pushing us toward extinction

Common sense would tell you that this is a time in America’s history when the President should be calling on the American people to pull together and sacrifice, especially with regard to our use of the world’s limited petroleum resources. It should be a time of conservation and of creative thinking. We should take advantage of the time we have to be considering possible ways in which we could transition from a oil-centered society to something new, something clean and sustainable. For innumerable reasons (climactic, political, etc), it makes sense for us to follow a course like this.

What does our present administration do though? They suggest that we widen a tax loophole that allows significant incentives to those who purchase the largest, least fuel-efficient vehicles presently available.

Here’s a clip from an article that ran in today’s New York Times:

The Bush administration’s economic plan would increase by 50 percent or more the deductions that small-business owners can take right away on the biggest sport utility vehicles and pickups.

The plan would mean small businesses could immediately deduct the entire price of S.U.V.’s like the Hummer H2, the Lincoln Navigator and the Toyota Land Cruiser, even if the vehicles were loaded with every available option. Or a business owner, taking full advantage, could buy a BMW X5 sport utility vehicle for a few hundred dollars more than a Pontiac Bonneville sedan, after the immediate tax deductions were factored in…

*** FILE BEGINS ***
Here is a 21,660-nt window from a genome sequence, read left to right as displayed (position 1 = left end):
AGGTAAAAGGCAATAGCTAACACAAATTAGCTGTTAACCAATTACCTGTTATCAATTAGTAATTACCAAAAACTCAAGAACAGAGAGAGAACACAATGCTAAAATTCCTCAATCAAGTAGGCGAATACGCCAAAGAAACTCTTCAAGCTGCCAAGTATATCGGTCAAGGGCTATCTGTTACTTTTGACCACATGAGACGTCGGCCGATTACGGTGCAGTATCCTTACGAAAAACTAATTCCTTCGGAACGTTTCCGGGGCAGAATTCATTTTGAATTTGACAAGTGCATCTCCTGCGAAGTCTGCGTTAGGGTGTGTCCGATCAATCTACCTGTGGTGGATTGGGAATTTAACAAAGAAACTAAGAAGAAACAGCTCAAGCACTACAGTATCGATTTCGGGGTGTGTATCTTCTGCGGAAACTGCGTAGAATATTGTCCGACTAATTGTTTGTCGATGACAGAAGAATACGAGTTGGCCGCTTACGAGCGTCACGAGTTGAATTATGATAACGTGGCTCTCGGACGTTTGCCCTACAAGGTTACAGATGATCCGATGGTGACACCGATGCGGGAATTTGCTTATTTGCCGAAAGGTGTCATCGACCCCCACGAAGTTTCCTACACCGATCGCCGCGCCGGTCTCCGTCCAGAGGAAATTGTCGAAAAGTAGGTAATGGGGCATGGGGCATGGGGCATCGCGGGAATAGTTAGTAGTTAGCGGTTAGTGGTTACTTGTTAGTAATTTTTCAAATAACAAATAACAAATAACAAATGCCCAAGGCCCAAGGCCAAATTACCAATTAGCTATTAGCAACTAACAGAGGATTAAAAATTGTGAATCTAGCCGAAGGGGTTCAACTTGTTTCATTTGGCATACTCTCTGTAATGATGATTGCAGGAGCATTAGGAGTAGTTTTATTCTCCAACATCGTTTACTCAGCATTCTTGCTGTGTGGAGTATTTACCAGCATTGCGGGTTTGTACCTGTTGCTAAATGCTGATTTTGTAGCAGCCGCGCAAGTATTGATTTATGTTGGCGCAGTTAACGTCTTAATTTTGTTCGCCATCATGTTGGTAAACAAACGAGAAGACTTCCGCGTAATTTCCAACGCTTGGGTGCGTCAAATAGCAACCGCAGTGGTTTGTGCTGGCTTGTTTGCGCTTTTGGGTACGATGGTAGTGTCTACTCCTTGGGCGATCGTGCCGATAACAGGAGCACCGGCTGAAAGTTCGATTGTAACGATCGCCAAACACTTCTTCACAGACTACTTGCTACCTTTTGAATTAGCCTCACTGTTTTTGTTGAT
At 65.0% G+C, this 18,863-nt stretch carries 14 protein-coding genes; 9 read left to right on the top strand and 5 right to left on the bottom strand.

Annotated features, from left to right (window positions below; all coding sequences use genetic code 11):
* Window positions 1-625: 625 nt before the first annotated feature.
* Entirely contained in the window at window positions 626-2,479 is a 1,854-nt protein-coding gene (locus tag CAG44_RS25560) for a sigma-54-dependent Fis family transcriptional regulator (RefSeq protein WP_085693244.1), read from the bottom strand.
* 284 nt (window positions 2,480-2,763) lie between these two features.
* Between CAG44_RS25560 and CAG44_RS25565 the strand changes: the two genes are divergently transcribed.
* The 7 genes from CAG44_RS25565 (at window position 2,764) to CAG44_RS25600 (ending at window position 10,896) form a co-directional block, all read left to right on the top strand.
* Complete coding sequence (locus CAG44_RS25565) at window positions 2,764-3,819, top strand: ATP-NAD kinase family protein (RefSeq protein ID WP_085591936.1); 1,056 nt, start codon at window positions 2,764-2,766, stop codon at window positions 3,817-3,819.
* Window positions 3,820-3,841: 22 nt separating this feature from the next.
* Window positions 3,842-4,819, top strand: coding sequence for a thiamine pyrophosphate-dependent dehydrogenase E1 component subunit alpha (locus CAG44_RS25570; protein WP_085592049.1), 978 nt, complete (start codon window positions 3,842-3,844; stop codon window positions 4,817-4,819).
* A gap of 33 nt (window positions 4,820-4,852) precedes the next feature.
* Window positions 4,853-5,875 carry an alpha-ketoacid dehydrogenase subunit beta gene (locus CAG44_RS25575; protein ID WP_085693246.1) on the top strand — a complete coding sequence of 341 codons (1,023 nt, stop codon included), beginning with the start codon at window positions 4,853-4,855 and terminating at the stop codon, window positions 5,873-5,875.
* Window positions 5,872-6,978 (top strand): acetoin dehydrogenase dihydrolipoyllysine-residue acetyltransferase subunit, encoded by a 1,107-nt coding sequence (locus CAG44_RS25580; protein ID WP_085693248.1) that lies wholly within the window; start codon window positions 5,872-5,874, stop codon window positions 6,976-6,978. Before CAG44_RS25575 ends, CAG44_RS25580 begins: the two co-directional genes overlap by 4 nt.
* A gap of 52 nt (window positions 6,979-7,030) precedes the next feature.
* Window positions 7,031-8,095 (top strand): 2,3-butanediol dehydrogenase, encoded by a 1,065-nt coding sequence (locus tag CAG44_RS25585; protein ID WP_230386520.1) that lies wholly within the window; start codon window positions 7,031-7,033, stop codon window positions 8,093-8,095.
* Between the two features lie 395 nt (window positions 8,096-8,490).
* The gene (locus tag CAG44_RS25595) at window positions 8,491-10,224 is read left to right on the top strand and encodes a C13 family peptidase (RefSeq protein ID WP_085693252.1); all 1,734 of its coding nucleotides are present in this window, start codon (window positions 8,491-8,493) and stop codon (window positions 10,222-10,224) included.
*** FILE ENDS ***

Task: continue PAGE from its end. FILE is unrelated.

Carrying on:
The tax code now caps deductions for most automobiles. But the largest vehicles — those that weigh more than 6,000 pounds fully loaded — are exempt because the relevant portion of the code was written in the 1980’s, before the rise of the sport utility vehicle, and was intended to exempt big pickups needed on work sites. Now the tax incentives also give business owners not involved in hauling — doctors, real estate agents, accountants — more incentive to buy the biggest S.U.V.’s instead of smaller ones, or cars.

The proposal “makes a glitch in the tax code much worse and it benefits rich businessmen who want to buy massive S.U.V.’s,” said Aileen Roder, program director for Taxpayers for Common Sense. “In essence we’re buying these vehicles for these businesses.”

I’m trying to think of an analogy, but I can’t come up with one. There’s nothing I can think of that’s this ridiculous. To put incentives in place to encourage people to purchase large vehicles that consume more foreign oil is, and I don’t think I’m overstating this, borders on the traitorous.

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